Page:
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Guaranteeing that information processed in computing systems remains confidential is vital for many software applications. To this end, language-based security mechanisms enforce fine-grained access control policies for program variables to prevent secret information from leaking through unauthorized access. However, approaches for language-based security by information flow control mostly work post-hoc, classifying programs into whether they comply with information flow policies or not after the program has been constructed. Means for constructing programs that satisfy given information flow control policies are still missing. Following the correctness-by-construction approach, we propose a development method for specifying information flow policies first and constructing programs satisfying these policies subsequently. We replace functional pre- and postcondition specifications with confidentiality properties and define rules to derive new confidentiality specifications for each refining program construct. We discuss possible extensions including initial ideas for tool support. Applying correctness-by-construction techniques to confidentiality properties constitutes a first step towards security-by-construction.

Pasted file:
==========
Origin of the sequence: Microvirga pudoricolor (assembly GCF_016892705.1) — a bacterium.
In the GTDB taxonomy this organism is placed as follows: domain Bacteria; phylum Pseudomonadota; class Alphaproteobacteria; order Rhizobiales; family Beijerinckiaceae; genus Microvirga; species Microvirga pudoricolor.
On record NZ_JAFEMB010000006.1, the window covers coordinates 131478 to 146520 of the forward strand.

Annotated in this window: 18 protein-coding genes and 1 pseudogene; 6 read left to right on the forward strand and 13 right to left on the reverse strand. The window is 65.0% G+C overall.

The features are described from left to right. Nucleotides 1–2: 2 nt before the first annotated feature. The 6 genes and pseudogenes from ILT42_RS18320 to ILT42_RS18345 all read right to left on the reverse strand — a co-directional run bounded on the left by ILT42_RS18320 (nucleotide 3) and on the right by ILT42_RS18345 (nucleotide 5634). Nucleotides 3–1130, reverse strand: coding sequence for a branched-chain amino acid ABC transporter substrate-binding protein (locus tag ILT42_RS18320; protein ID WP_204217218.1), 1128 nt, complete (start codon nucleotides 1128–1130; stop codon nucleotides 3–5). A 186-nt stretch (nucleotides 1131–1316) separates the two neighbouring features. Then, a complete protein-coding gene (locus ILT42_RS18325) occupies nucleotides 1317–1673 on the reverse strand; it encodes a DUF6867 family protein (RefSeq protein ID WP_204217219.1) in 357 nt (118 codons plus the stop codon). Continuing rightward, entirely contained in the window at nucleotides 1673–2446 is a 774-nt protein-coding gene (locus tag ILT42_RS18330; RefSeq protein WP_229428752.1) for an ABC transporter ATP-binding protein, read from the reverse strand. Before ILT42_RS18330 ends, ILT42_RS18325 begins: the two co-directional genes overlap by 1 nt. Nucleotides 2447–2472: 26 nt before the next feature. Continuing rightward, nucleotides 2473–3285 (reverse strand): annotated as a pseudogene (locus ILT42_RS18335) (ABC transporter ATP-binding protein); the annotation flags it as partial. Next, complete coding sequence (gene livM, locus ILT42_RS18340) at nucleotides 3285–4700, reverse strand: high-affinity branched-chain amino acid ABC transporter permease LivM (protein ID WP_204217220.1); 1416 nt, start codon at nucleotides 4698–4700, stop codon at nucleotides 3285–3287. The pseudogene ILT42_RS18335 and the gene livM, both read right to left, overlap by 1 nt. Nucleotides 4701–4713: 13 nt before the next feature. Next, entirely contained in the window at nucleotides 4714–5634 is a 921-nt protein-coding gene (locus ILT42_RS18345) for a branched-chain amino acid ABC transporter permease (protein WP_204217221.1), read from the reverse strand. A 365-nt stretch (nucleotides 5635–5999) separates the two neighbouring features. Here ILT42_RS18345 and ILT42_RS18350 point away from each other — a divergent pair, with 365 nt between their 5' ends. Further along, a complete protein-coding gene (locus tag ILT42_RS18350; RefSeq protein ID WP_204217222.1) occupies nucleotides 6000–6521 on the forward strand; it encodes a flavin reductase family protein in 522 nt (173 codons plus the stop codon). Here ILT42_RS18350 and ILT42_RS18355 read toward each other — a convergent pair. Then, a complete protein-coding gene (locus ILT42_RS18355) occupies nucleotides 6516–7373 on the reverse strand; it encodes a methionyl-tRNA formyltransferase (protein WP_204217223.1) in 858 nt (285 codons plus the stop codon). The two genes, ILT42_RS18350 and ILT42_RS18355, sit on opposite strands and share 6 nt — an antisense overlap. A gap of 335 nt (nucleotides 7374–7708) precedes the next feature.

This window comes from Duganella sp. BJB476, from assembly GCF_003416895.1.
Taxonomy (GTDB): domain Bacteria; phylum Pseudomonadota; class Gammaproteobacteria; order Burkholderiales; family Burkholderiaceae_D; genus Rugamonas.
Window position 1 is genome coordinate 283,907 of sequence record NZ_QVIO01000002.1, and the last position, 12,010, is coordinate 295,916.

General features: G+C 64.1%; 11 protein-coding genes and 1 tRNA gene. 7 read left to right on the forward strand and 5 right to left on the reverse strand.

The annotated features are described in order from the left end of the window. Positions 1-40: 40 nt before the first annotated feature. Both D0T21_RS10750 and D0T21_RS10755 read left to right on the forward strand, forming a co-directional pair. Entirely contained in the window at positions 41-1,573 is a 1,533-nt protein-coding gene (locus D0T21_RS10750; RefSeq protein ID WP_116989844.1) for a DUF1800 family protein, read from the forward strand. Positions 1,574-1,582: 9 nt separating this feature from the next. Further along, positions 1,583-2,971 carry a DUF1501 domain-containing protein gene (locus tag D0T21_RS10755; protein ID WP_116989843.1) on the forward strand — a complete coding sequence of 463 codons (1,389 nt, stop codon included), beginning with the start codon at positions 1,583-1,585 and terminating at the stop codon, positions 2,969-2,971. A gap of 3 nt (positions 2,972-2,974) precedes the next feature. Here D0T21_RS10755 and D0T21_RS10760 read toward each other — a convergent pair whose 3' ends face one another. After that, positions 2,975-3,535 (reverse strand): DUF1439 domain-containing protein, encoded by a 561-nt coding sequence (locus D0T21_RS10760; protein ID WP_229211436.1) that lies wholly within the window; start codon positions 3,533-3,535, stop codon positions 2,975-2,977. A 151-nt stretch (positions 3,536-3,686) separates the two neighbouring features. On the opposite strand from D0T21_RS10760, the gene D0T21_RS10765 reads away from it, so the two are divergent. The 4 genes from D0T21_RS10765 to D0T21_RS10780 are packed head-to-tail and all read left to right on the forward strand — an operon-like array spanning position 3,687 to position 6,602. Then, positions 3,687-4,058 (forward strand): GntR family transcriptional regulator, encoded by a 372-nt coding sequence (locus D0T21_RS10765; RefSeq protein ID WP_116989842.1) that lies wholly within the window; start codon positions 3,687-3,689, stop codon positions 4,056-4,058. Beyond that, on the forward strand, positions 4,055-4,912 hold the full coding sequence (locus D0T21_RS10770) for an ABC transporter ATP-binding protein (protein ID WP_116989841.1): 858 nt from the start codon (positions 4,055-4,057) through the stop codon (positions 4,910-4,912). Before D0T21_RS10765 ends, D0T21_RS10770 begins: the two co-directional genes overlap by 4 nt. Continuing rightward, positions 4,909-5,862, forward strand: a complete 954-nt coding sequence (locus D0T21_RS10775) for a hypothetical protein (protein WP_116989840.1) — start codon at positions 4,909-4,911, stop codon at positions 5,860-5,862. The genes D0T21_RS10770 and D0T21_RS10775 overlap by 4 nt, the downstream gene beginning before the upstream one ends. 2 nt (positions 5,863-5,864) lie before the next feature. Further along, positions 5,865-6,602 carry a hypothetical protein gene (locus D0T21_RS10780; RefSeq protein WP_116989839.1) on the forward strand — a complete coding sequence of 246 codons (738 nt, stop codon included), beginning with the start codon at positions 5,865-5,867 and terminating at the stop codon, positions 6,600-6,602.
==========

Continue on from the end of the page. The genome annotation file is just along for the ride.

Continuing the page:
The authors would like to thank the anonymous reviewers for valuable comments and suggestions for improvements and future work.
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